Some INFLATION, not love.
US CPI year over year for January was zero - nada - nil - nought - zéro - nulle - el-zippo. However said, that's too low. This was the lowest reading since 1955, 54 years ago.
For all the talk about "cures" and "fixes", this is the easiest one. Some inflation would induce people to buy real assets: that means homes, buildings, land, etc. And it would drive the worry-worts out of Treasury bills into productive investments.
Think about it: instead of spending cash to bail out people who overspent on McMansions or used home equity loans to funds vacations, etc., some inflation would increase the values of the homes of those who did not.
Let's have some inflation ... NOW! Print money !
What to do with the money printed ? Easy ... start bidding on those so-called "toxic" assets and bidding on foreclosed homes. Re-sell them with 2% loans to young people. Sell the "toxic" assets to private equity with 2% non-recourse funding. Just print the money and get it into the system. Heck, printed money costs nothing, and the government will make 2% - a fair profit.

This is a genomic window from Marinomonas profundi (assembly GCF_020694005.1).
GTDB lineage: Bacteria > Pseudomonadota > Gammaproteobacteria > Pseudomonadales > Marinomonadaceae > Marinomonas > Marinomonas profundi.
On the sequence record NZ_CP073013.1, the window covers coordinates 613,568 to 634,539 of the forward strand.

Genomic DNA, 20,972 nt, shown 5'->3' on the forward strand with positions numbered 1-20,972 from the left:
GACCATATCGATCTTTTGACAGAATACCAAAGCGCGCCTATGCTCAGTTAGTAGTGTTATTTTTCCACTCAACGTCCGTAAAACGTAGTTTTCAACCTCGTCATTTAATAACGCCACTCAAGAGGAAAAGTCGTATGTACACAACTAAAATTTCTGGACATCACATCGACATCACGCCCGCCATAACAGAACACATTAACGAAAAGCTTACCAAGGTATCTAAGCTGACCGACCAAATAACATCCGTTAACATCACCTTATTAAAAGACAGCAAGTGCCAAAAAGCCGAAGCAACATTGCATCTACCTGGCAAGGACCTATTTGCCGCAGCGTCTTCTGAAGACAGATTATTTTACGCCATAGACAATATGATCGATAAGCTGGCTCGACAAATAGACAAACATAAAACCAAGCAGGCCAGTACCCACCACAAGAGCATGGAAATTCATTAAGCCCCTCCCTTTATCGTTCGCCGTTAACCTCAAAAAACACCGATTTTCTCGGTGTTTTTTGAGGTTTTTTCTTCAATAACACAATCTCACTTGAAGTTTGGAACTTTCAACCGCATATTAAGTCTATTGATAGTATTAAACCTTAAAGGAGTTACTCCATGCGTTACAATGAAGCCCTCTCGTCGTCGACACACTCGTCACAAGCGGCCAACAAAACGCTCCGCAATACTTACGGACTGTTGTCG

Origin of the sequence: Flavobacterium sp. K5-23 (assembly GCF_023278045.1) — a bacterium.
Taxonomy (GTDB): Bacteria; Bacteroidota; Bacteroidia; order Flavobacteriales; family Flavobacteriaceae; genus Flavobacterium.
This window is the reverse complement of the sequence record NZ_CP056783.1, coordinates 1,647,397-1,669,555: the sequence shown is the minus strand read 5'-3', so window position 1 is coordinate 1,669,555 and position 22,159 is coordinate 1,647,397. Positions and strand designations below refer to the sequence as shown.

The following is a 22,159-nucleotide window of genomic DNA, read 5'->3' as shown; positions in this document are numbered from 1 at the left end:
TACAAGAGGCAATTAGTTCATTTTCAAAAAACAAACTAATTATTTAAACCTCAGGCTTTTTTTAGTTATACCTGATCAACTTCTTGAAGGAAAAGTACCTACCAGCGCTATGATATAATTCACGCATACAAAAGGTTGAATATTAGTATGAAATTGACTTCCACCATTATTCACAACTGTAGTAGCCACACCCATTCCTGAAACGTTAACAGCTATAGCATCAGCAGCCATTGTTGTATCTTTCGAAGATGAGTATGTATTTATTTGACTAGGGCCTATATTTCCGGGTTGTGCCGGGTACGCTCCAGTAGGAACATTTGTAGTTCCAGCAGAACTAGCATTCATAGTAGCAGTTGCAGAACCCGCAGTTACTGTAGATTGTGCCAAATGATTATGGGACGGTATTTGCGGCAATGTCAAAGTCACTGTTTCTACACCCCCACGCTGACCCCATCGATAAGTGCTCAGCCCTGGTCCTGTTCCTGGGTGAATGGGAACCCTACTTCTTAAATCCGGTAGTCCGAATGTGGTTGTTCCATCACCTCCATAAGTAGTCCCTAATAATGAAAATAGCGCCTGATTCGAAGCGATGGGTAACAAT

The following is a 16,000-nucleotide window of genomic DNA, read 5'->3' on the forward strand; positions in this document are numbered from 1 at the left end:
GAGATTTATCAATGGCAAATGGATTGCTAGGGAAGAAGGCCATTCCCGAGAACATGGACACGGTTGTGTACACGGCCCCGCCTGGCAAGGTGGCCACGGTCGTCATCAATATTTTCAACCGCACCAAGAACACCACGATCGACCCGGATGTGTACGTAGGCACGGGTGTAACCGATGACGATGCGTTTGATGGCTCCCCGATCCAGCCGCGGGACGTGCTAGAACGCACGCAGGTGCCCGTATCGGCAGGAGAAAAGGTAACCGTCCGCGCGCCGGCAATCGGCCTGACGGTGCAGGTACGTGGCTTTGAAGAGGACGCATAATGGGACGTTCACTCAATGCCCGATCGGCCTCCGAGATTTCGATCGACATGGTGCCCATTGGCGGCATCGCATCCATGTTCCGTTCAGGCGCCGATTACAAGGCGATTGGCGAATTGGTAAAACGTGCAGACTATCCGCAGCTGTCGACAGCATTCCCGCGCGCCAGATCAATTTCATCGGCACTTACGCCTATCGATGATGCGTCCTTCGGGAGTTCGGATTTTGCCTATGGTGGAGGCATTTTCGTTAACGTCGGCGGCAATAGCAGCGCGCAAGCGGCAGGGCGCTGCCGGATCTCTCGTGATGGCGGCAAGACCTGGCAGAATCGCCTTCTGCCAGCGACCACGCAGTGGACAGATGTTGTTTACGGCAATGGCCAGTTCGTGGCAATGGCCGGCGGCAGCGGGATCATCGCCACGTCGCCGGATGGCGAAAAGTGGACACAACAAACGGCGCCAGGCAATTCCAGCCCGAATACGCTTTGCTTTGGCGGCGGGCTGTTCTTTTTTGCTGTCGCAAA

Money makes the world go around. Print money now !
Word of the Day
"Lief" - adverb [$10] archaic, from the card files, Shakespeare and Mencken.
Lief means gladly, willingly.
Sentence: (from Wimpy of the old Popeye cartoon) - I would lief pay you Tuesday for a hamburger today.
Le Mot du Jour
"Payer" - verb, transitive. This verb has two possible conjugations: one is a regular -er type and one has the y change to i before a mute e and for the future stem.
Payer means to pay.
La Phrase: Je serais bien content de payer à mardi un hamburger aujourd'hui.
Sentence: I would be glad to pay Tuesday for a hamburger today.
[ I fixed an earlier error :( ]
Note: The dictionary says that when used with "pay", the English word "for" is not translated.
PS: I'm not sure if today's "La Phrase" is good French, but technically I think it's correct.
PPS: The word "payer" an example of how French can be more readily learned by English speakers - much vocabulary of English comes from French, or both languages take it jointly from Latin.